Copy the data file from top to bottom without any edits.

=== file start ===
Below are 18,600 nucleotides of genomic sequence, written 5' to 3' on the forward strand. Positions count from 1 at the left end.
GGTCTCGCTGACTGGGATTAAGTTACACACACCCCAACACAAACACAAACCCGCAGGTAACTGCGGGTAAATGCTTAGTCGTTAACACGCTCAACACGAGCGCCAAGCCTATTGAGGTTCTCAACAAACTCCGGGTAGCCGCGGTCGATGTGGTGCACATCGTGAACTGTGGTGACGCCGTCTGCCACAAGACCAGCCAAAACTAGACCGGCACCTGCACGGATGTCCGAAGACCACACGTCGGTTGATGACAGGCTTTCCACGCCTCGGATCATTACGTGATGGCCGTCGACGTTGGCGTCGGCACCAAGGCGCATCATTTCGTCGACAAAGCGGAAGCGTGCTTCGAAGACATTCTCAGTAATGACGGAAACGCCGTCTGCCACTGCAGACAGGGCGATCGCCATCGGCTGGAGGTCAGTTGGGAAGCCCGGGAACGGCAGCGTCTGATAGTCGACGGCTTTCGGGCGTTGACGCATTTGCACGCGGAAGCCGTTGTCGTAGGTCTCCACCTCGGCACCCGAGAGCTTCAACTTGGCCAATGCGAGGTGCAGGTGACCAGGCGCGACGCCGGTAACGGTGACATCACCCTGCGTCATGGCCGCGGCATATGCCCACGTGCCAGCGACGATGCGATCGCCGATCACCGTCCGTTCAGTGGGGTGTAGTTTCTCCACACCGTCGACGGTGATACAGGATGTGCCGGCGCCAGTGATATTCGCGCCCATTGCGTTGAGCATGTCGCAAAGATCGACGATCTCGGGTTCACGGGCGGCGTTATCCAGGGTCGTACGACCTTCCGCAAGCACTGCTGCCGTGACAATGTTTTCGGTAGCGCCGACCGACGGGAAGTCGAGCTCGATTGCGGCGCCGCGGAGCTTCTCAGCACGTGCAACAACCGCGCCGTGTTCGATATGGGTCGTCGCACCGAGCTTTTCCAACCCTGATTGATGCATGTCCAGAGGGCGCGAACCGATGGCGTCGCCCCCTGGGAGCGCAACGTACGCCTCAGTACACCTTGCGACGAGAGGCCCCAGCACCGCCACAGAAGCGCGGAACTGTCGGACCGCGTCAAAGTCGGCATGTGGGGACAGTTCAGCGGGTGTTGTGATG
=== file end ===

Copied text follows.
Below are 18,600 nucleotides of genomic sequence, written 5' to 3' on the forward strand. Positions count from 1 at the left end.
GGTCTCGCTGACTGGGATTAAGTTACACACACCCCAACACAAACACAAACCCGCAGGTAACTGCGGGTAAATGCTTAGTCGTTAACACGCTCAACACGAGCGCCAAGCCTATTGAGGTTCTCAACAAACTCCGGGTAGCCGCGGTCGATGTGGTGCACATCGTGAACTGTGGTGACGCCGTCTGCCACAAGACCAGCCAAAACTAGACCGGCACCTGCACGGATGTCCGAAGACCACACGTCGGTTGATGACAGGCTTTCCACGCCTCGGATCATTACGTGATGGCCGTCGACGTTGGCGTCGGCACCAAGGCGCATCATTTCGTCGACAAAGCGGAAGCGTGCTTCGAAGACATTCTCAGTAATGACGGAAACGCCGTCTGCCACTGCAGACAGGGCGATCGCCATCGGCTGGAGGTCAGTTGGGAAGCCCGGGAACGGCAGCGTCTGATAGTCGACGGCTTTCGGGCGTTGACGCATTTGCACGCGGAAGCCGTTGTCGTAGGTCTCCACCTCGGCACCCGAGAGCTTCAACTTGGCCAATGCGAGGTGCAGGTGACCAGGCGCGACGCCGGTAACGGTGACATCACCCTGCGTCATGGCCGCGGCATATGCCCACGTGCCAGCGACGATGCGATCGCCGATCACCGTCCGTTCAGTGGGGTGTAGTTTCTCCACACCGTCGACGGTGATACAGGATGTGCCGGCGCCAGTGATATTCGCGCCCATTGCGTTGAGCATGTCGCAAAGATCGACGATCTCGGGTTCACGGGCGGCGTTATCCAGGGTCGTACGACCTTCCGCAAGCACTGCTGCCGTGACAATGTTTTCGGTAGCGCCGACCGACGGGAAGTCGAGCTCGATTGCGGCGCCGCGGAGCTTCTCAGCACGTGCAACAACCGCGCCGTGTTCGATATGGGTCGTCGCACCGAGCTTTTCCAACCCTGATTGATGCATGTCCAGAGGGCGCGAACCGATGGCGTCGCCCCCTGGGAGCGCAACGTACGCCTCAGTACACCTTGCGACGAGAGGCCCCAGCACCGCCACAGAAGCGCGGAACTGTCGGACCGCGTCAAAGTCGGCATGTGGGGACAGTTCAGCGGGTGTTGTGATG